For this, I use the tikzmark TikZ library. Tikzmark has evolved considerably since its first appearance in http://tex.stackexchange.com/a/316/86 (in 2010) where in its initial form it was very similar to the command \tikznode that gernot uses in their answer. In the intervening decade, it split into two parts: \tikzmark, which focusses on just remembering a position, and \tikzmarknode, which is based on the original command but with added extras such as detecting the current math mode.

To get the spacing right, we need both. We use \tikzmarknode to mark the relevant parts of the equation. Then in a later tikzpicture we place the annotation nodes at their correct places relative to the equation. We also use \tikzmark (which can work both inside and outside a tikzpicture environment) to remember certain locations inside this tikzpicture. These locations are then used earlier to set the spacing of the annotated line.

There is a subtlety here. This all relies on locations of pieces of the page being written out to the aux file and then read back in on the next run. So each time, the locations are actually one compilation out of date. This can lead to bits of text jumping around and never settling down. In particular, if the location of A depends on the previous position of B, and that of B on the previous position of A then it can end up in a loop. The solution is to build in a level of relative positioning. So that instead of B depending on the previous position of A, it depends on the previous position of A relative to some other point that is chosen to avoid the loop.

Here's the code:

\documentclass{article}
%\url{https://tex.stackexchange.com/q/361375/86}
\usepackage{amsmath}
\usepackage{tikz}
\usetikzlibrary{tikzmark,calc,arrows.meta}

\let\vec=\mathbf

\begin{document}

\begin{align*}
A(\vec{u} + \vec{v}) &=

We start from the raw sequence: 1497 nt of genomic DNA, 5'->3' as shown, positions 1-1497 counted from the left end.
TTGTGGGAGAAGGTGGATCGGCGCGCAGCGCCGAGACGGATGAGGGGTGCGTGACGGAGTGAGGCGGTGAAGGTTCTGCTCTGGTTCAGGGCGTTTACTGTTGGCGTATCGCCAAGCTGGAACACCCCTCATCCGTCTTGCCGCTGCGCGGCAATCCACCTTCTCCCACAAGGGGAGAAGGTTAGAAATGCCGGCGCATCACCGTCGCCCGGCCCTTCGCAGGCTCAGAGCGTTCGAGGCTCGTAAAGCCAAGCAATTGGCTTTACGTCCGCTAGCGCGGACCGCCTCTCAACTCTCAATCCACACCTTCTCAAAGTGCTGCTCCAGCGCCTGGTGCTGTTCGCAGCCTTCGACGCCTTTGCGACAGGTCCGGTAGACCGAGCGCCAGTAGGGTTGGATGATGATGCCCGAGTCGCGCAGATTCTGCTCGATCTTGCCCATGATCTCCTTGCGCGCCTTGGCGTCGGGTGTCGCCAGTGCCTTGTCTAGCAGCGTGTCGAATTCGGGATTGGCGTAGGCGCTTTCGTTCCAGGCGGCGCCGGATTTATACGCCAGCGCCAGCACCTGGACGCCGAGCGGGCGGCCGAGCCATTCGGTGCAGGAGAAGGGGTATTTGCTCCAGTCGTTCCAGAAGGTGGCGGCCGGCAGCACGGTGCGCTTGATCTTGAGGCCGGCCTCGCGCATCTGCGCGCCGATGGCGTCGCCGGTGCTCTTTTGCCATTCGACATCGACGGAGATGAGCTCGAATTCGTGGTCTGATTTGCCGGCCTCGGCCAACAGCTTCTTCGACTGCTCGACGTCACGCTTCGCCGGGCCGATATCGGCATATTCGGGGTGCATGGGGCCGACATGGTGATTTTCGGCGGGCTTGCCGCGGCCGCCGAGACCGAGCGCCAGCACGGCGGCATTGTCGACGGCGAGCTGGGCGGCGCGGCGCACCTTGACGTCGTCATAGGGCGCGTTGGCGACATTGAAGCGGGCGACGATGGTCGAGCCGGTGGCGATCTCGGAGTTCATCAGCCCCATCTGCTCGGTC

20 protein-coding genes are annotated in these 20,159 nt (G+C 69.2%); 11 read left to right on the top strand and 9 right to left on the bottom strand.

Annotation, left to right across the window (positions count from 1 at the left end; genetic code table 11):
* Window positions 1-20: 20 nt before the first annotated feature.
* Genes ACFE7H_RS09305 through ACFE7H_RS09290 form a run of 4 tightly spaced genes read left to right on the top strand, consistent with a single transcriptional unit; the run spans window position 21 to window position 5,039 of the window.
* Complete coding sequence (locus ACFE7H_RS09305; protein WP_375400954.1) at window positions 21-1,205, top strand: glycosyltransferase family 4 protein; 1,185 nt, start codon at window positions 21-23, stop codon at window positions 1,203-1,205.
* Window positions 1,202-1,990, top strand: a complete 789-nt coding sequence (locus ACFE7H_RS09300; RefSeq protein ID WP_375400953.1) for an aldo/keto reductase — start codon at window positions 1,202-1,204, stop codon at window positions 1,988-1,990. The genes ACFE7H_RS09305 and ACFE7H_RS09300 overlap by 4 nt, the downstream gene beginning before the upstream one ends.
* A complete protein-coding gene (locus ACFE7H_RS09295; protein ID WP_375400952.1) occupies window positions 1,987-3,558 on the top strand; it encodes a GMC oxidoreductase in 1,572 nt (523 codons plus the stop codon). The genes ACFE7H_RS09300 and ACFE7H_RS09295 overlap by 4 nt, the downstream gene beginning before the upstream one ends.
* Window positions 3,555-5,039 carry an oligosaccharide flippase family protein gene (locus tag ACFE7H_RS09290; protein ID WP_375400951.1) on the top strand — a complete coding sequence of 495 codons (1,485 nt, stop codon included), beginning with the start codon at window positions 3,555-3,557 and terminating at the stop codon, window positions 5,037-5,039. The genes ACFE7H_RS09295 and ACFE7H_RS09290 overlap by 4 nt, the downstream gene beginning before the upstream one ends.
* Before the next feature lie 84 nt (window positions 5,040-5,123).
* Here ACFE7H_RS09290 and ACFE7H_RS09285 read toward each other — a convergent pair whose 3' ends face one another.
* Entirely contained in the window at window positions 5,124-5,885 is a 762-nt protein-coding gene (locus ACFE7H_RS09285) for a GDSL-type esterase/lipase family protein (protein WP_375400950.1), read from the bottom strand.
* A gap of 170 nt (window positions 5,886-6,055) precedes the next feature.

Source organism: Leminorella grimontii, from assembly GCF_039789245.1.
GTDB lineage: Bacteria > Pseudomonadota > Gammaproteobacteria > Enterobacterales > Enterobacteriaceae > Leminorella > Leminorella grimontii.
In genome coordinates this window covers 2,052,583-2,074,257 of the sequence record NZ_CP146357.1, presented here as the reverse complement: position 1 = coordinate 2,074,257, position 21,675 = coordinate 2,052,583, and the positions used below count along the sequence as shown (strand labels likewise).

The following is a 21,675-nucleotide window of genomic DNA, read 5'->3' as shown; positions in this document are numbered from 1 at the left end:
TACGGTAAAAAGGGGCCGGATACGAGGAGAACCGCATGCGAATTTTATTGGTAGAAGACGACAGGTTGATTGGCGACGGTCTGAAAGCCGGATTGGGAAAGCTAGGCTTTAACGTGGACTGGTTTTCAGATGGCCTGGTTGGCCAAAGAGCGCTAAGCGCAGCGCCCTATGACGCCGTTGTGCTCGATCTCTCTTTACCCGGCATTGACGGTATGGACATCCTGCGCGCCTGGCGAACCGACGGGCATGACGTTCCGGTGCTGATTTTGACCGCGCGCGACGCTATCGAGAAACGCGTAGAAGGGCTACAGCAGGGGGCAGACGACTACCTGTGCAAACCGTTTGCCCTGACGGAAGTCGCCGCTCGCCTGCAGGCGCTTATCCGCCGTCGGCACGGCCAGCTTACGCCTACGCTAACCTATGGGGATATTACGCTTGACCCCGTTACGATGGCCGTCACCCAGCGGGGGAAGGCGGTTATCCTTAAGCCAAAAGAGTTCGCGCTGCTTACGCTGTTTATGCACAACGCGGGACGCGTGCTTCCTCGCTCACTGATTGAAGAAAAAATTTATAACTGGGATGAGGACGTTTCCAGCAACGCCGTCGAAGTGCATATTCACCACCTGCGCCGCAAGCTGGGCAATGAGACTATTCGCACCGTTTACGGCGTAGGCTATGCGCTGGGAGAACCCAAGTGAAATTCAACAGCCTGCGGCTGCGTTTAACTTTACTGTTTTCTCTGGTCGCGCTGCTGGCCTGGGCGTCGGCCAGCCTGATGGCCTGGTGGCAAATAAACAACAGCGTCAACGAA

\begin{bmatrix} \vec{a}_1 & \vec{a}_2 & \vec{a}_3 \end{bmatrix}
\begin{bmatrix} u_1 + v_1 \\ u_2 + v_2 \\ u_3 + v_3 \end{bmatrix} \\
%
% The various `\tikzmarknode`s here allow us to refer back to these
% terms
&= \tikzmarknode{uv1}{(u_1 + v_1)} \tikzmarknode{a1}{\vec{a}_1} +
\tikzmarknode{uv2}{(u_2 + v_2)} \tikzmarknode{a2}{\vec{a}_2} +
\tikzmarknode{uv3}{(u_3 + v_2)} \tikzmarknode{a3}{\vec{a}_3}
% This is a bit like a vertical strut; it ensures that there is enough
% vertical space for the annotations
\tikz[remember picture,baseline={(0,0)}] {\path let \p1=(pic cs:upper), \p2=(pic cs:lower), \p3=(pic cs:middle) in (0,\y1-\y3) (0,\y2-\y3);}
\\
%
&= (u_1 \vec{a}_1 + u_2 \vec{a}_2 + u_3 \vec{a}_3) +
(v_1 \vec{a}_1 + v_2 \vec{a}_2 + v_3 \vec{a}_3) \\
%
&= A \vec{u} + A \vec{v}
\end{align*}

\begin{tikzpicture}[remember picture, overlay,>=Latex, cyan]
% locate the annotations
\node[above right] (entries) at ($(a3.north east)+(1,.5)$) {Entries in \(\vec{u} + \vec{v}\)};
\node[below right] (columns) at ($(a3.south east)+(1,-.5)$) {Columns of \(A\)};
% Draw the lines
\draw[<-,rounded corners] (uv1.north) |- (entries);
\draw[<-,rounded corners] (uv2.north) |- (entries);
\draw[<-,rounded corners] (uv3.north) |- (entries);
\draw[<-,rounded corners] (a1.south) |- (columns);
\draw[<-,rounded corners] (a2.south) |- (columns);
\draw[<-,rounded corners] (a3.south) |- (columns);
% These three are used mark the extent of the annotations
% Although a3.base is in the same place as the tikzmark a3, these
% three tikzmarks need to be all defined in the same tikzpicture
% so that their *relative* positions are always the same
\tikzmark{upper}{(entries.north)}
\tikzmark{lower}{(columns.south)}
\tikzmark{middle}{(a3.base)}
\end{tikzpicture}


\end{document}

Here's the result:

Using tikzmark to space out lines in an annotated equation